Nigerian folk singer Blessing Tangban is set to perform at this year's Splashy Fen.

The 2017 edition of Splashy Fen is set to rock Underberg and go down as the best Splashy Fen yet. It will also introduce festival goers to new sounds with a number of first time performers. One such performer is Blessing Tangban. The Nigerian Afro-Folk singer, songwriter and guitarist will be performing in South Africa for the very first time.

“Apart from it being my first time at Splashy, it will also be my first time in South Africa. I am  super excited, this is so far the biggest festival stage I have ever been given an opportunity to participate in and I think it's such a blessing. I'm very thankful, very excited and i'm looking forward to it”, Tangban said.

Born and raised in Cross River State, Tangban said that although she has always loved music, it wasn't until she moved to the USA where she started dabbling in it. “I have always loved music but I didn't start writing and performing it till I was 17, while I was in college in America. I'm a self taught guitarist and I write and compose all my songs as well. I moved back to Nigeria when i turned 21, and took it next level by releasing an EP, titled Nowhere Girl, as well as making an album. I've been performing all over the world since then”, she said.

She said that growing up she was always influenced by pioneers in the music industry like old school legends such as Janis Ian, The Cranberries, and also new school artists like Dido, John Mayer, and Fally Ipupa.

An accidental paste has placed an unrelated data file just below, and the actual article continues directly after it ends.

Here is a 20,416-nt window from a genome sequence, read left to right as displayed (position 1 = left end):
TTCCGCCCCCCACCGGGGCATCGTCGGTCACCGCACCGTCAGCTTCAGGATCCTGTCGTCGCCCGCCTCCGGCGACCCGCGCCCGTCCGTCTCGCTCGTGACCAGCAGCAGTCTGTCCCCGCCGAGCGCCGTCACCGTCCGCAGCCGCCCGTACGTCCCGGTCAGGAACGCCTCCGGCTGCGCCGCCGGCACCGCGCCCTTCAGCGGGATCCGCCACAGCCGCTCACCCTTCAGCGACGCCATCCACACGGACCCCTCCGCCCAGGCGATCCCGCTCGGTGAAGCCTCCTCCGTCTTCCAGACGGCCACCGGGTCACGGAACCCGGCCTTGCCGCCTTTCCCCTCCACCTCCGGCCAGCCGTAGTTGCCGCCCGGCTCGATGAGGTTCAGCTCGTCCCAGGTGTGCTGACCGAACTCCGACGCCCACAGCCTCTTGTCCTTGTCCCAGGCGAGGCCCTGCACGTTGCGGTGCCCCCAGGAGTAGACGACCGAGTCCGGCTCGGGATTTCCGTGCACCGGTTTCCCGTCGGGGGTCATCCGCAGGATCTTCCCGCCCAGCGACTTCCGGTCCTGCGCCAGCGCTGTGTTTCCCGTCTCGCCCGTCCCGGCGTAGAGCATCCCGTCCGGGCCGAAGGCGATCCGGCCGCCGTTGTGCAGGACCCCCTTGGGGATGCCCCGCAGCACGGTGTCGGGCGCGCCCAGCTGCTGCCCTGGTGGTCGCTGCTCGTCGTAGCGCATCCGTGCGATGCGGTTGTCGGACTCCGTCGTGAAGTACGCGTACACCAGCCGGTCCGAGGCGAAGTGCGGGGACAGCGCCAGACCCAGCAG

“I make Afro folk music, folk because all my songs tell a story; my sound is a perfect blend of raw, pure, introspective, and emotionally stirring Afro- folk melodies fused with lyrics that are witty, sometimes intellectual and very vulnerable”, she said.

The singer and songwriter said she draws inspiration from everyday life experiences. “For my writing, I draw my inspiration from my life experiences, the highs, and the lows, I believe I can only best tell a story I participated in. For my performances, I'm inspired by artists that perform live because of their ability to engage the audience like how John Mayer does it”, Tangban said.

Tangban said she was attracted to Splashy because of what it stands for, “Ease, simplicity, accessibility, and positivity in the way it projects art”.

“I researched about it on the internet before deciding to apply for a slot this year. I learned that it's one of the oldest music festivals in South Africa. From the videos I watched, I found that it's very inclusive because it creates room for different styles of music as well as various forms of art, to be showcased this way, the festival goer is exposed to both what they're used to and to new music and activities”, she said.

She said she was looking forward to seeing the reactions of Splashy Fen goers as they listen to her music for the first time and the yoga classes that will be taught at the Treehouse Stage where she will also be performing.

Tangban said that festival goers can expect music that is unique, out of the box, engaging and a pure expression of heartfelt music.